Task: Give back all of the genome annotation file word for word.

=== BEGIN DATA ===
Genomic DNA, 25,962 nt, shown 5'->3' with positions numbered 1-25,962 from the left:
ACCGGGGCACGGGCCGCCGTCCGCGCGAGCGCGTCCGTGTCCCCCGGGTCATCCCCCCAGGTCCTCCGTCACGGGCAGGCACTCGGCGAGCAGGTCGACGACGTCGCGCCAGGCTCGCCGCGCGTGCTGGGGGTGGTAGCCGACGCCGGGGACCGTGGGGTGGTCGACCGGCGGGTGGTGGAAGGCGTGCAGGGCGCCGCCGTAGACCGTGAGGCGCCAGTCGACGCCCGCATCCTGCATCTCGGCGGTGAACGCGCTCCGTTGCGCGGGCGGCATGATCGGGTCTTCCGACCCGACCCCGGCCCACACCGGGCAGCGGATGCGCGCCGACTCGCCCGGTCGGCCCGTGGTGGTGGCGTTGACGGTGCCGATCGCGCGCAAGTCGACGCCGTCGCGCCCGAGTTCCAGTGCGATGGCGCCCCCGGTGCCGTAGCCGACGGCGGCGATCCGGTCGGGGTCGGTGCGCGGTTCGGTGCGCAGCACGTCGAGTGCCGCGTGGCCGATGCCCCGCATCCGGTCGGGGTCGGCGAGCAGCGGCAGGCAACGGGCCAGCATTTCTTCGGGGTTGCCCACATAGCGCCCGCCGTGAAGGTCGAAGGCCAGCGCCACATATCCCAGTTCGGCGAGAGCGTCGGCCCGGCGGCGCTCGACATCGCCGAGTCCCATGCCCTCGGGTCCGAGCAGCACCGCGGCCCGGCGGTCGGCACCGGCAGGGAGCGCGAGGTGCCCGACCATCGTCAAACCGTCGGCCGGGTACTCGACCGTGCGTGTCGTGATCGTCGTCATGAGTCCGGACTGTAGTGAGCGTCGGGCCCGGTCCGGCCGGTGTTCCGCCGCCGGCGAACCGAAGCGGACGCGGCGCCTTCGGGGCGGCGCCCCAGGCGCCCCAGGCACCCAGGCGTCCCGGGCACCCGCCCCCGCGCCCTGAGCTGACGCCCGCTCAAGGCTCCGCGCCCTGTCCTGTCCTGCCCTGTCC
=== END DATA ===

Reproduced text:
Genomic DNA, 25,962 nt, shown 5'->3' with positions numbered 1-25,962 from the left:
ACCGGGGCACGGGCCGCCGTCCGCGCGAGCGCGTCCGTGTCCCCCGGGTCATCCCCCCAGGTCCTCCGTCACGGGCAGGCACTCGGCGAGCAGGTCGACGACGTCGCGCCAGGCTCGCCGCGCGTGCTGGGGGTGGTAGCCGACGCCGGGGACCGTGGGGTGGTCGACCGGCGGGTGGTGGAAGGCGTGCAGGGCGCCGCCGTAGACCGTGAGGCGCCAGTCGACGCCCGCATCCTGCATCTCGGCGGTGAACGCGCTCCGTTGCGCGGGCGGCATGATCGGGTCTTCCGACCCGACCCCGGCCCACACCGGGCAGCGGATGCGCGCCGACTCGCCCGGTCGGCCCGTGGTGGTGGCGTTGACGGTGCCGATCGCGCGCAAGTCGACGCCGTCGCGCCCGAGTTCCAGTGCGATGGCGCCCCCGGTGCCGTAGCCGACGGCGGCGATCCGGTCGGGGTCGGTGCGCGGTTCGGTGCGCAGCACGTCGAGTGCCGCGTGGCCGATGCCCCGCATCCGGTCGGGGTCGGCGAGCAGCGGCAGGCAACGGGCCAGCATTTCTTCGGGGTTGCCCACATAGCGCCCGCCGTGAAGGTCGAAGGCCAGCGCCACATATCCCAGTTCGGCGAGAGCGTCGGCCCGGCGGCGCTCGACATCGCCGAGTCCCATGCCCTCGGGTCCGAGCAGCACCGCGGCCCGGCGGTCGGCACCGGCAGGGAGCGCGAGGTGCCCGACCATCGTCAAACCGTCGGCCGGGTACTCGACCGTGCGTGTCGTGATCGTCGTCATGAGTCCGGACTGTAGTGAGCGTCGGGCCCGGTCCGGCCGGTGTTCCGCCGCCGGCGAACCGAAGCGGACGCGGCGCCTTCGGGGCGGCGCCCCAGGCGCCCCAGGCACCCAGGCGTCCCGGGCACCCGCCCCCGCGCCCTGAGCTGACGCCCGCTCAAGGCTCCGCGCCCTGTCCTGTCCTGCCCTGTCC